“In the early years, the O’Leary family would have had more time and shown very successfully. They won several All-Ireland triumphs with bulls and cows at agricultural shows.”

“The reasons were being due to the size of the farm and that we have our on-farm sale every April, so that is our show now.”

“Also, we are buying at different sales as we have our own brand recognition at this stage.”

Joe O’Mahony began his managerial role at Gigginstown Angus, Westmeath, two decades ago with 30 cows and 250-acres.

Future of Irish suckler farming

The farm manager shared his thoughts on the future of the family farm.

“For anyone lucky enough to have a good land base, they are lucky enough they can switch or decide what enterprise they want to get into.”

“For people who have a smaller land base and more fragmented land, it is more difficult, and it is one of the few options they have. It is certainly going to be more difficult, I imagine.”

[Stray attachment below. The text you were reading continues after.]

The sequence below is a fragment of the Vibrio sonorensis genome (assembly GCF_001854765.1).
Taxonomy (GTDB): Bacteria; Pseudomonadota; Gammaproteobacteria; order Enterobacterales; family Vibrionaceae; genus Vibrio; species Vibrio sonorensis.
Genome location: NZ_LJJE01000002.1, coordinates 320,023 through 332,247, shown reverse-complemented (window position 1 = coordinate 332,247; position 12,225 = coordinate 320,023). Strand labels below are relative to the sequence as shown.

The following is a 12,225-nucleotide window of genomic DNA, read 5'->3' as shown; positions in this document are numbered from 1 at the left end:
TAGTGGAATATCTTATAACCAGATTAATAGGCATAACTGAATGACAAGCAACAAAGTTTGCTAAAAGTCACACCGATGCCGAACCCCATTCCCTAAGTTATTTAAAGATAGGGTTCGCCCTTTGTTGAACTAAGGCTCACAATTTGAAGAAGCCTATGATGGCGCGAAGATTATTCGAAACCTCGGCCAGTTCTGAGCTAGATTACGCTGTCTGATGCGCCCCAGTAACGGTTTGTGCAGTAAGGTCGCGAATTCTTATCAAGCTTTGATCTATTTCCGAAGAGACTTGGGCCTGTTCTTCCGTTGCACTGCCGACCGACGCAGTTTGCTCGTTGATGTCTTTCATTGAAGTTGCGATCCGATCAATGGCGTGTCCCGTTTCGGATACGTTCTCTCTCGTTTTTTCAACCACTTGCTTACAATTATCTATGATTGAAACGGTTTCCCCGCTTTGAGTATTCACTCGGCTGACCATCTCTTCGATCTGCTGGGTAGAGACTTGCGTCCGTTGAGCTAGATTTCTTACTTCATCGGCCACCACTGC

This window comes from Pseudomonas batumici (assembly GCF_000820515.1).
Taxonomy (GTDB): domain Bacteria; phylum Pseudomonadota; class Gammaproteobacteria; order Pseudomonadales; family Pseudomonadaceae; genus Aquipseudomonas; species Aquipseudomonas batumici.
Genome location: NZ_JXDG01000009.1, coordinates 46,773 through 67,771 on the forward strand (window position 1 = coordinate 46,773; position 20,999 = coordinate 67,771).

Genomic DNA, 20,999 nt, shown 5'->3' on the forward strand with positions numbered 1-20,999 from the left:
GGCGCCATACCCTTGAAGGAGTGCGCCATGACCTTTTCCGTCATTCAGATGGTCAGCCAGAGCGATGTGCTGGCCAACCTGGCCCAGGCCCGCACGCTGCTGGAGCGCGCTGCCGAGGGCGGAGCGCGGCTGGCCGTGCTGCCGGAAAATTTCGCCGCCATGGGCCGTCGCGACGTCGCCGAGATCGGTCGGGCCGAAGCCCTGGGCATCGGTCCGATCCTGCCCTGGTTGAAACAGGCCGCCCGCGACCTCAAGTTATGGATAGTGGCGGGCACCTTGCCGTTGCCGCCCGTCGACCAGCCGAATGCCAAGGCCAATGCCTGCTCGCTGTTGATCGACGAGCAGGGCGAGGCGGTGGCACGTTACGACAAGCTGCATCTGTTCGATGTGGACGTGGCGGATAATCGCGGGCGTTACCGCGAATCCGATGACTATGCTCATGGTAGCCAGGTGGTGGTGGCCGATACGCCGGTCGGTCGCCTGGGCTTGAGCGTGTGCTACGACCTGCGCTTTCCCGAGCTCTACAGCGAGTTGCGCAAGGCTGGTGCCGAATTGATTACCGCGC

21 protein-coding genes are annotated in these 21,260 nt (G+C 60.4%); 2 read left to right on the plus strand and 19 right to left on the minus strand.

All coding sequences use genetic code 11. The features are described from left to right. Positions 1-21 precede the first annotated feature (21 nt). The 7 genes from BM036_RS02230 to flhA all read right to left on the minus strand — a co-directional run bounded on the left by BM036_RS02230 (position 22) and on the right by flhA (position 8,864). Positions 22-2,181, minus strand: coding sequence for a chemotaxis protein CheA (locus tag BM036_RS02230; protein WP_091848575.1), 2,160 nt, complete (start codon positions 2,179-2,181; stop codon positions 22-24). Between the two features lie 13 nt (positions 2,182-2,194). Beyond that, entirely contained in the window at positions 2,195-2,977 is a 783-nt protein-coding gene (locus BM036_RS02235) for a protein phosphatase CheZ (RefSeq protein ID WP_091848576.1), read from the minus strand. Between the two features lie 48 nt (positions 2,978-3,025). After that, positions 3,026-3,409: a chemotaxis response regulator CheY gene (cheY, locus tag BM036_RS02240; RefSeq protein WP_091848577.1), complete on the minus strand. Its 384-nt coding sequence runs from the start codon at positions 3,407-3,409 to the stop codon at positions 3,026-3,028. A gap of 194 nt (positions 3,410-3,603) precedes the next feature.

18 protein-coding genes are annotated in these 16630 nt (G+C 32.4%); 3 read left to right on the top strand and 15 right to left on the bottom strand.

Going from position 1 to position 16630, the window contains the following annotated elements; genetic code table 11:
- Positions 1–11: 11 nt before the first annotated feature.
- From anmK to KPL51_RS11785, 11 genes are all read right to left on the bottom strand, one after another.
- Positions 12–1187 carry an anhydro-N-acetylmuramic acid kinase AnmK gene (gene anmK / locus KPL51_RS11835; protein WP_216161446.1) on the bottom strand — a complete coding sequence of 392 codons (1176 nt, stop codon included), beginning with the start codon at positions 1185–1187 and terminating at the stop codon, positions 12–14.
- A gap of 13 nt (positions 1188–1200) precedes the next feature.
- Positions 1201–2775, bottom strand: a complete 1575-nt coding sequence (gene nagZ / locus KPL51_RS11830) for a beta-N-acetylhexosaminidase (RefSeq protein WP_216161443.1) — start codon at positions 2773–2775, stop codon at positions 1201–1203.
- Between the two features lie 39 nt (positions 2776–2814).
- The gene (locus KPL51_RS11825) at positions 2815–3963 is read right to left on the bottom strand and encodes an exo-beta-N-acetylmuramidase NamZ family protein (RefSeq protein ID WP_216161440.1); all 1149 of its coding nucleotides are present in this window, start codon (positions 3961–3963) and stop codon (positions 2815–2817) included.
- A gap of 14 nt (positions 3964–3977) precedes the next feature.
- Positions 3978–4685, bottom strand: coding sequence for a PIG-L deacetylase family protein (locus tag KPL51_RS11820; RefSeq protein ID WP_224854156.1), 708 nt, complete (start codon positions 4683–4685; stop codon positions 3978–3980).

“There will always be demand for the good quality animal. This will certainly put Ireland in a better light than most countries as we are grass-based.”

“Most suckler farmers are not over-reliant on fertiliser. They tend to be organic. Therefore, from that point of view, there is a demand for what is considered green and organic.”

“You hope the suckler farmers product will be in demand and be desirable because it is partly organic. Finally, factories seem to be paying for that at the moment.”

“We have been geared towards a grain-fed beef animal through the way cattle are graded rather than what the market and the housewife is looking for in terms of the quality of meat.”

“Europe has dictated that we look for a more factory-type animal that is easily trend and condition scored.”

“If you look at America, Asia, and Australia, they have always been dictated by the quality of the product in terms of taste.”

“The traditional breeds have nearly always dictated that, whether it is Hereford, Angus or Shorthorn, and crossing all them breeds through other breeds,” the manager of Gigginstown Angus concluded.

Share your story and future reading 

To share your story like Gigginstown Angus, email Catherina Cunnane, editor of That’s Farming, – catherina@thatsfarming.com

See more suckler farming articles